Finding life on alien worlds? PBS Nova's Exoplanet Lab game tells you how!

Cats are looking for a new extra-terrestrial home in a new game from PBS.
Cats are looking for a new extra-terrestrial home in a new game from PBS. (Image credit: NOVA Labs/PBS)

Rescue aliens and  cats in distress while learning about the search for life on alien worlds in a new game from PBS!

Part of the science series NOVA, the "Exoplanet Lab" game helps tweens and young teens to better understand what makes exoplanets habitable like Earth. Players will learn about the conditions that allow exoplanets to have liquid water, which is essential for life as we know it to exist, NOVA said in a statement emailed to

The game is free to play and available immediately in your web browser. Tailored training modules will take players through the journey of learning how to find and characterize exoplanets throughout the galaxy, and how to compare their conditions to those on Earth.. 

Related: 10 exoplanets that could host alien life 

"Through a series of videos and simulation tools, players — called 'NOVAnauts' in the game — learn about the conditions that make Earth suitable for life, and what to look for in other, distant star systems in our Milky Way galaxy," NOVA said in the statement. 

"Astrophysicists and astronomers Moiya McTier, Clara Sousa-Silva, Anjali Tripathi, Theron Carmichael, and David Berardo make appearances to explain the real techniques that are being modeled in the game."

Players will then embark on a series of missions mimicking the work of real scientists "to find new homes for fictional alien species," the statement added.

In the first mission,players will meet the fictional Plantae, described as "sentient photosynthetic creatures" that are looking to settle in a new world rich in carbon dioxide. Players will need  to figure out the volume, mass and atmospheric composition of exoplanets to ensure the new homes can sustain the aliens.

A few of the aliens you'll encounter in the NOVA Exoplanet Lab. (Image credit: NOVA Labs/PBS)

Subsequent missions cover tidally locked planets (planets with one side perpetually facing their star) and a request from Earth's cats to find a planet where they can rule without the bother of living with dogs or humans. Keep your eye out for bonus missions including squid-like and sloth-like alien creatures. All exoplanet profiles are logged in a visual journal for players.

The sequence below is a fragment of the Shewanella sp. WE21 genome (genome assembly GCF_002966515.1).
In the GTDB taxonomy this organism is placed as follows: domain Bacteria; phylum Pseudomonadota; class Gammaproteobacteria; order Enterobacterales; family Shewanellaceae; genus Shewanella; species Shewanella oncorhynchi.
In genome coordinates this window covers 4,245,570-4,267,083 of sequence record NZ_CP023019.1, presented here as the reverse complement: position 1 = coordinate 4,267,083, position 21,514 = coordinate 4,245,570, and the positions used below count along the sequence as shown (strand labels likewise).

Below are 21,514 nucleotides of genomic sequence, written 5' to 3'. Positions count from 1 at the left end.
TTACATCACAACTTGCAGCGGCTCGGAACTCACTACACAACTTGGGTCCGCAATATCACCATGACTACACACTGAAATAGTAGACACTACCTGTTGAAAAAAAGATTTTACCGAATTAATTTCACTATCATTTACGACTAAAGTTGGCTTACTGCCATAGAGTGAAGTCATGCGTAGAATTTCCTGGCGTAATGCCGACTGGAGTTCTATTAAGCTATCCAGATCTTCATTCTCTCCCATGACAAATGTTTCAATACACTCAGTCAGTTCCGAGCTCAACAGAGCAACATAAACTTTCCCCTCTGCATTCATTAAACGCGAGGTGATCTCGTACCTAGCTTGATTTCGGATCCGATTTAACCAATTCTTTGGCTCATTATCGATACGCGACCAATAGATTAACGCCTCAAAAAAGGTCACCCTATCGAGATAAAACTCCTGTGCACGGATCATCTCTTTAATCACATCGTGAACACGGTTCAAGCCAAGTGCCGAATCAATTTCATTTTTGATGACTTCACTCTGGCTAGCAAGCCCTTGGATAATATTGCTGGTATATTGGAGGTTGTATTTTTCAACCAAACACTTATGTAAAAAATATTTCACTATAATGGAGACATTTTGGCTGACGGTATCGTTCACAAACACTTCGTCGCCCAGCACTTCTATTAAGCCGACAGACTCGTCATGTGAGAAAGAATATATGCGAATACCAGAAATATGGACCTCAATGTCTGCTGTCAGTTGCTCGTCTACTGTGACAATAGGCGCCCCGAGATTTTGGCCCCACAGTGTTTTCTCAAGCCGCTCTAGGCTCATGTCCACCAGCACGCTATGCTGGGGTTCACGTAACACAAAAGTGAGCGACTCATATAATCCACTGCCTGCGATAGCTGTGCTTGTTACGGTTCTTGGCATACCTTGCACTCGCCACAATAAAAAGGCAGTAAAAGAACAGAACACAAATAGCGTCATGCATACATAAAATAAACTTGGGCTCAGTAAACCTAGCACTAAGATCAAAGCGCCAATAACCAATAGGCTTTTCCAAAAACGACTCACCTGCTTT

"We're big believers in playful learning, giving students opportunities to think like scientists while also having some fun," David Condon, NOVA Labs editorial director, said in the statement. "Exoplanets are incredibly cool, and I think we've found a great way to integrate a lot of science into a very engaging narrative with this game."

Previously,  NOVA labs has tackled solar weather predictions with its Sun Lab game and the development of renewable energy with the game Energy Lab.

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Elizabeth Howell
Staff Writer, Spaceflight

Elizabeth Howell (she/her), Ph.D., is a staff writer in the spaceflight channel since 2022 covering diversity, education and gaming as well. She was contributing writer for for 10 years before joining full-time. Elizabeth's reporting includes multiple exclusives with the White House and Office of the Vice-President of the United States, an exclusive conversation with aspiring space tourist (and NSYNC bassist) Lance Bass, speaking several times with the International Space Station, witnessing five human spaceflight launches on two continents, flying parabolic, working inside a spacesuit, and participating in a simulated Mars mission. Her latest book, "Why Am I Taller?", is co-written with astronaut Dave Williams. Elizabeth holds a Ph.D. and M.Sc. in Space Studies from the University of North Dakota, a Bachelor of Journalism from Canada's Carleton University and a Bachelor of History from Canada's Athabasca University. Elizabeth is also a post-secondary instructor in communications and science at several institutions since 2015; her experience includes developing and teaching an astronomy course at Canada's Algonquin College (with Indigenous content as well) to more than 1,000 students since 2020. Elizabeth first got interested in space after watching the movie Apollo 13 in 1996, and still wants to be an astronaut someday. Mastodon: